Pearl of Wisdom
Looking at three things is worship: looking at the faces of one's parents, at the Book [Qur'an], and at the sea.'
Prophet Muhammad al-Mustafa [sawa]
Sahifa al-Imam al-Rida (AS), p. 90, no. 19
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"... what they call upon besides Him is falsehood; Allah is the High, the Great" (Quran, 22:61).
"Al-`Aliyy" is one of Allah's Attributes, and it is derived from uluww, height, sublimity, or loftiness versus lowliness.
The height referred to here is that of status. Al-`Aliyy is high, so high that He can never be conceived or visualized. Minds are at a loss regarding His Greatness; intellects are incapable of conceiving His perfection. According to Al-Mufradat, one who is `aliyy is a prominent person, a man of distinction.
When applied to the Almighty, as in 22:61 cited above, the implied meaning is that He is above being described by anyone or truly known by anyone, and He is above what anyone says about Him.
He is the One above whose status there is none at all, and everything in existence is under His control. Allah has said, "He is the Most High, the Great" (Quran, 2:255), "... judgment belongs to Allah, the High, the Great" (Quran, 40:12), and, "... the Great, the Most High" (Quran, 13:9).
"High" and "low" may be applied both to tangible as well as intangible things. As regarding the tangible ones, the `Arsh (Throne) is said to be higher than the Kursi (the Seat of Authority), and the heavens is higher than the earth. Such words are applied only to tangible things, things which have dimensions. Since the Almighty is above having dimensions, His being al-`Aliyy is above being as such.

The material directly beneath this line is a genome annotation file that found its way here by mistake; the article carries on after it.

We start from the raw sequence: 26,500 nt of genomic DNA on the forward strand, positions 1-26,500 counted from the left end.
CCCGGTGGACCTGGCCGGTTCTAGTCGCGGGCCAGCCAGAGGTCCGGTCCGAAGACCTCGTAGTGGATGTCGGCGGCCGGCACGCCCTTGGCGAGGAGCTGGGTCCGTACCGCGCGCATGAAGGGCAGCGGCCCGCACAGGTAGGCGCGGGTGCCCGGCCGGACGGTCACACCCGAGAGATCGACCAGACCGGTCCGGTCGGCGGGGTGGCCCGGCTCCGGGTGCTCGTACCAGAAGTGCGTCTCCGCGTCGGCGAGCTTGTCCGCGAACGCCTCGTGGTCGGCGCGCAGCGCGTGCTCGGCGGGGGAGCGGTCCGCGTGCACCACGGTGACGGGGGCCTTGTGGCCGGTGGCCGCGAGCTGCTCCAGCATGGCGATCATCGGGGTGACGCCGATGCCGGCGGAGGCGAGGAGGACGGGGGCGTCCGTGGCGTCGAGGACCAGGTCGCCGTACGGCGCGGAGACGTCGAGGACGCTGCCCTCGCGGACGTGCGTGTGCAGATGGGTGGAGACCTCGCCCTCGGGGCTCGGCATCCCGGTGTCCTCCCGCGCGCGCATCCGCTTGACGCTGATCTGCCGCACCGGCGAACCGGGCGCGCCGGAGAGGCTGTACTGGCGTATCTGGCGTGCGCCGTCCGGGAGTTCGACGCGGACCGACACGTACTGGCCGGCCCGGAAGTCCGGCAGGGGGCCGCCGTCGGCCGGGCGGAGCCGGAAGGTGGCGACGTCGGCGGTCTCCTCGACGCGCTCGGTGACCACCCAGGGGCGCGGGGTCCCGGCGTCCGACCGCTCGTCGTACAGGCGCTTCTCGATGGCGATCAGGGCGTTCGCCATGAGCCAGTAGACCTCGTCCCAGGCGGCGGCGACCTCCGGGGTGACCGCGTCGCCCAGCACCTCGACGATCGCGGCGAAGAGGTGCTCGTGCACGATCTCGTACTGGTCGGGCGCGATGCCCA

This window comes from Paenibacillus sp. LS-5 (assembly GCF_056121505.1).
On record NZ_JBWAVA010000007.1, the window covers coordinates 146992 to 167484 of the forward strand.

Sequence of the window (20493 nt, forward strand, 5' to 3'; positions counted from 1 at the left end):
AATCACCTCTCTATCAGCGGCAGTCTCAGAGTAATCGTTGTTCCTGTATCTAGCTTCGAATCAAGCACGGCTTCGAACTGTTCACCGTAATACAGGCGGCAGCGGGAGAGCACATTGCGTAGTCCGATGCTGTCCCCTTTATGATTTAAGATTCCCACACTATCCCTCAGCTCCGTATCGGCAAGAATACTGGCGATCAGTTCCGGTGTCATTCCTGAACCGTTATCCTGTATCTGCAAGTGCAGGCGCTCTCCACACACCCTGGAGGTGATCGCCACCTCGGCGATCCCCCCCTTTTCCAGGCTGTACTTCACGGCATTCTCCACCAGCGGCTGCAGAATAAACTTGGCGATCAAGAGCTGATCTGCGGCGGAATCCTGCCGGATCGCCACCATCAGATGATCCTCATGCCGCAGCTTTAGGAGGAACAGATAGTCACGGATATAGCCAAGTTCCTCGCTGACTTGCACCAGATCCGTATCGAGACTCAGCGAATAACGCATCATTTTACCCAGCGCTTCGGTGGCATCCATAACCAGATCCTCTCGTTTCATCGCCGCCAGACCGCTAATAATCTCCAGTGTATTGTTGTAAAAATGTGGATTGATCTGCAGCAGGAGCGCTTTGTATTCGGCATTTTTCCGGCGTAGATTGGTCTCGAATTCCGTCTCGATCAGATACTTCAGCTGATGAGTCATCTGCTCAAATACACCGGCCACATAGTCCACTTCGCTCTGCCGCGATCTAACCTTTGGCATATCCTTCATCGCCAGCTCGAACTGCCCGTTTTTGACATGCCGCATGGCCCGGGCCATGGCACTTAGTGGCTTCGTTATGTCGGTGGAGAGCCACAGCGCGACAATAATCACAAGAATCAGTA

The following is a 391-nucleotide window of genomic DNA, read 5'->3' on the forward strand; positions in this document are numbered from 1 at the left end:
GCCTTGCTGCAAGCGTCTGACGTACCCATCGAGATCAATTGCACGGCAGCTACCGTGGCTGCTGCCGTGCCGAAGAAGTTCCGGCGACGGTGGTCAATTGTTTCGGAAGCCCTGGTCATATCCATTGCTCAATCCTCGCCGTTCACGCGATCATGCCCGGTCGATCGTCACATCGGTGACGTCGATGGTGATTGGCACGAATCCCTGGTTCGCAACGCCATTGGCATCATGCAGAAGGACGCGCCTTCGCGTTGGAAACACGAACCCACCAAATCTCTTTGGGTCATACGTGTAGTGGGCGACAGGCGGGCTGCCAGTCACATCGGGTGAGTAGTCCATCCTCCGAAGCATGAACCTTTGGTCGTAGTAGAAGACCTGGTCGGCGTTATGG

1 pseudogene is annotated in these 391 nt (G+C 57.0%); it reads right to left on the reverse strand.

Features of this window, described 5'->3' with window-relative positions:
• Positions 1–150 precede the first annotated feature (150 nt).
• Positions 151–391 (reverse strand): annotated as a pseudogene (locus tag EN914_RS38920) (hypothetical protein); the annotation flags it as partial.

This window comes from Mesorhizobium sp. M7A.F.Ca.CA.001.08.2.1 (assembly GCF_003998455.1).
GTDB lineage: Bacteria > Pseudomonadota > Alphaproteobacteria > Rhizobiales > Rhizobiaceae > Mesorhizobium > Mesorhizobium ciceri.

The One Who is al-`Aliyy is above being conceived by any intellect, and Whose Attributes are too great to be described. He is the One in Whose Greatness minds are puzzled, and in trying to realize His Essence the intellects fall short.
Among the good manners adorning a believer is: humbleness and submissiveness before the Glory of the Almighty. It is only then that He exalts his status. Al-Qushayri has reported saying that Allah inspired Moses to go near a mountain so that He would address him. Every mountain there vied with the others in the hope of being the one near which such a divine address would take place. Mount Sinai thought very humbly of itself saying, "Since when do I deserve the honor of being the site worthy of the status of Moses when addressed by his Lord?" For this reason, Allah inspired Moses to go near Mount Sinai due to the latter's humility.
According to Al-Asma' wal sifat, where a qudsi tradition is quoted, the Messenger of Allah heard during the Night of Isra (the night journey to Jerusalem) a praising in the high heavens saying: Subhan al-`Aliyy al-A`la, Subnahu wa Ta`ala, that is, "Glory to the Most High, Glory to Him and Exaltation." Iyas ibn Salmah has quoted his father saying that he had heard the Messenger of Allah starting every supplication by saying, "Subhana al-A`la al-Wahhab," "Glory to the Most High, the ever- Giving."